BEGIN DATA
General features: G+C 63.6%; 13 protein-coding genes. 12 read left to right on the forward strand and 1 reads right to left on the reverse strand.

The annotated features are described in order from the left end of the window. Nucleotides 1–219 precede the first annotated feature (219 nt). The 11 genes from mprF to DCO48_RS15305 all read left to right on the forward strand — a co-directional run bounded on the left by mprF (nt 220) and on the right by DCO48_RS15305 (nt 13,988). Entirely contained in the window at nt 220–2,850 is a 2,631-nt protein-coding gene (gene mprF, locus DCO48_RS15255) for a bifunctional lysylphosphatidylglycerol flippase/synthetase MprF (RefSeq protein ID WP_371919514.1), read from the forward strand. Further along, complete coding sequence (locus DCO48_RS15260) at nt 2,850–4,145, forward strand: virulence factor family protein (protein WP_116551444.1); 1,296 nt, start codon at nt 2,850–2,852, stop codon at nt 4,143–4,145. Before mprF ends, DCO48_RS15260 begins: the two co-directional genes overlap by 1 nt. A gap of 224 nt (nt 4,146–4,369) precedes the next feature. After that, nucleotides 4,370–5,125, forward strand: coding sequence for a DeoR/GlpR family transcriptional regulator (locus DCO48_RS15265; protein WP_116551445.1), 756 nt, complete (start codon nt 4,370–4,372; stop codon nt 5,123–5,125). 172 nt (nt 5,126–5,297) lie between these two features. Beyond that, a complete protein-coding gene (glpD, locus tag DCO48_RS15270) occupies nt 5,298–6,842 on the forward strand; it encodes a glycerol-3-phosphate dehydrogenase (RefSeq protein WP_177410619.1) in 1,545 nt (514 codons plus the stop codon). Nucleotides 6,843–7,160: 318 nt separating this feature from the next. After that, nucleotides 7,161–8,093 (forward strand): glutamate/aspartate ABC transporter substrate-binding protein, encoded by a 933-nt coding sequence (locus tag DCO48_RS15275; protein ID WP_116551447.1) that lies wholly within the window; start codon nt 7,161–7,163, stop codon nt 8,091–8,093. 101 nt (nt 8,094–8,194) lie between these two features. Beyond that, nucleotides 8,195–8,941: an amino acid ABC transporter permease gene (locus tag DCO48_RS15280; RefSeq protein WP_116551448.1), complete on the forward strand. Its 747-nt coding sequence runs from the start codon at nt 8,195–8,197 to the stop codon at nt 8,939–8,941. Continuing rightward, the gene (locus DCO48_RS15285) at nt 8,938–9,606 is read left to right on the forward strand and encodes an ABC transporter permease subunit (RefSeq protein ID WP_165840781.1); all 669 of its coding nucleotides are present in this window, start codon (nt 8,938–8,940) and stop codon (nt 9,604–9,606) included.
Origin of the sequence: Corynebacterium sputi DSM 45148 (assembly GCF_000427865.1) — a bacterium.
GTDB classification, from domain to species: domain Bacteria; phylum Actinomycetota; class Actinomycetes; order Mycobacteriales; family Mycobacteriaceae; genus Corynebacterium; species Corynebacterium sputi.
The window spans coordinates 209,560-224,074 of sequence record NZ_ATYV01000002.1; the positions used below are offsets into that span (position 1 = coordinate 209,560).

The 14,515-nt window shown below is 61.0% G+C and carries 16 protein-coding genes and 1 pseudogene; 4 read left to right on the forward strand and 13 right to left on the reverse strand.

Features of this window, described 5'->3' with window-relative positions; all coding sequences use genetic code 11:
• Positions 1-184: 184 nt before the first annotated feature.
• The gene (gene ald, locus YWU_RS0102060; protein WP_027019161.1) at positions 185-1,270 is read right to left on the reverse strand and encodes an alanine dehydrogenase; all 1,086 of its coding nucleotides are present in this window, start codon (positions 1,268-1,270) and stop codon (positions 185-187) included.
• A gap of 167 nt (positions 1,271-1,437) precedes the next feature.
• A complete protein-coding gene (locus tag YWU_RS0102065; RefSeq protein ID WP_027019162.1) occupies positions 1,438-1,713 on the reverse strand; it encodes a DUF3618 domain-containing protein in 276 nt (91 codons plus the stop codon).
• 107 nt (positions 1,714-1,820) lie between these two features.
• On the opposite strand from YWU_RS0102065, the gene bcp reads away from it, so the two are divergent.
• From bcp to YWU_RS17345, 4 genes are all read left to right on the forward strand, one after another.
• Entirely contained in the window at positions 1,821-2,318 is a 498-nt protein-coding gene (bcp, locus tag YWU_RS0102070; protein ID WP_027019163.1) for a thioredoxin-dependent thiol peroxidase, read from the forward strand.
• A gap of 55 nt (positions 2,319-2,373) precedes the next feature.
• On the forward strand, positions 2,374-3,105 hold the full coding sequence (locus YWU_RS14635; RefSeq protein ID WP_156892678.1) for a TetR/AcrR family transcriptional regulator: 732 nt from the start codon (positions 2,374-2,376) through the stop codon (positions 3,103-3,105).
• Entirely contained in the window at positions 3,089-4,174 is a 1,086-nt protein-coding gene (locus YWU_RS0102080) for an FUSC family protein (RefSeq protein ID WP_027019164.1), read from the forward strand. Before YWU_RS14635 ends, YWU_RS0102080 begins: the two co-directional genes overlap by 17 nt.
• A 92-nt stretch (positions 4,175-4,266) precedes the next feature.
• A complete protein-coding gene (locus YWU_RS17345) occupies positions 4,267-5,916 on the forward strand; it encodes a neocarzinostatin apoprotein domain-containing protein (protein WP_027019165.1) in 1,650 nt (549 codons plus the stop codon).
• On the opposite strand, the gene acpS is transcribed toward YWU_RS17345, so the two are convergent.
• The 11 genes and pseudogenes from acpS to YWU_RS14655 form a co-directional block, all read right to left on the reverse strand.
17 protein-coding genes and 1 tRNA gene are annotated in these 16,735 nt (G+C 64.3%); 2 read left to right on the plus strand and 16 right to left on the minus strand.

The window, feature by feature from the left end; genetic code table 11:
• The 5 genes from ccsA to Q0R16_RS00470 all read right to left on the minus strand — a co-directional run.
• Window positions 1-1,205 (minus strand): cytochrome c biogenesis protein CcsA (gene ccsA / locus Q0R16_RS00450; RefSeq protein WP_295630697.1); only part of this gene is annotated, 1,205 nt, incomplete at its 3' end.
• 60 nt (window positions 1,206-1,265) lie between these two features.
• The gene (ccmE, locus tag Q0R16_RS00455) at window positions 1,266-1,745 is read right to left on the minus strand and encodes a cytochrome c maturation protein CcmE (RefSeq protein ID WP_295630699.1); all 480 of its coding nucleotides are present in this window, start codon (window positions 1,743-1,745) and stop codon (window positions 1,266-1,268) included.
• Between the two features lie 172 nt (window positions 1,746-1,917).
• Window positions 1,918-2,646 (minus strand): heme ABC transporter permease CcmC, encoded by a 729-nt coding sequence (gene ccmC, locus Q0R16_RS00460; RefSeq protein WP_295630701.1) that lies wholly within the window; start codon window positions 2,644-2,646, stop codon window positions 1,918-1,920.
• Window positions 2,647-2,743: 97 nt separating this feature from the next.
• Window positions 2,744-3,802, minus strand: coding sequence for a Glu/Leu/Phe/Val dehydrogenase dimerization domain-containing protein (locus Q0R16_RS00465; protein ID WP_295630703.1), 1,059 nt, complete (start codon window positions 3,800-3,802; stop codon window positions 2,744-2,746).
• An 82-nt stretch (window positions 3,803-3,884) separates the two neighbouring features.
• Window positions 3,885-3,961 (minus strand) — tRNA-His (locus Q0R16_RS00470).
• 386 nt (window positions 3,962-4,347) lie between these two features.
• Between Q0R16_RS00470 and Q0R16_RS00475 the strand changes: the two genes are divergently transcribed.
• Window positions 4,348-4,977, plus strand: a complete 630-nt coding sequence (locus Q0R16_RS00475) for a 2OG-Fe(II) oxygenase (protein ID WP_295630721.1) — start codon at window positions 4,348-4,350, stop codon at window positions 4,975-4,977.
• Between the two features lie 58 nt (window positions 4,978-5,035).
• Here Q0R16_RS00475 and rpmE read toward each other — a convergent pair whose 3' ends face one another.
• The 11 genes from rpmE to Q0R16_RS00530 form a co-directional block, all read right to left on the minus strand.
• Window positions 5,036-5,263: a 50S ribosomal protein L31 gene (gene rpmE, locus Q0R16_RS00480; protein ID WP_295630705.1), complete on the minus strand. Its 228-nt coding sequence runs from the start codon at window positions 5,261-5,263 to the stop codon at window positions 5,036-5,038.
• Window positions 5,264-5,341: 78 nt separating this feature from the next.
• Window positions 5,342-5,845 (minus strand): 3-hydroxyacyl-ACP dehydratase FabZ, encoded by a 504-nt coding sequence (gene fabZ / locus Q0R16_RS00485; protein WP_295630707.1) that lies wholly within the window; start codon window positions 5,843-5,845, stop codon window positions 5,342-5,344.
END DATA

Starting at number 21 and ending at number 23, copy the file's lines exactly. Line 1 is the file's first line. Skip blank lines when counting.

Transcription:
• On the opposite strand, the gene acpS is transcribed toward YWU_RS17345, so the two are convergent.
• The 11 genes and pseudogenes from acpS to YWU_RS14655 form a co-directional block, all read right to left on the reverse strand.
17 protein-coding genes and 1 tRNA gene are annotated in these 16,735 nt (G+C 64.3%); 2 read left to right on the plus strand and 16 right to left on the minus strand.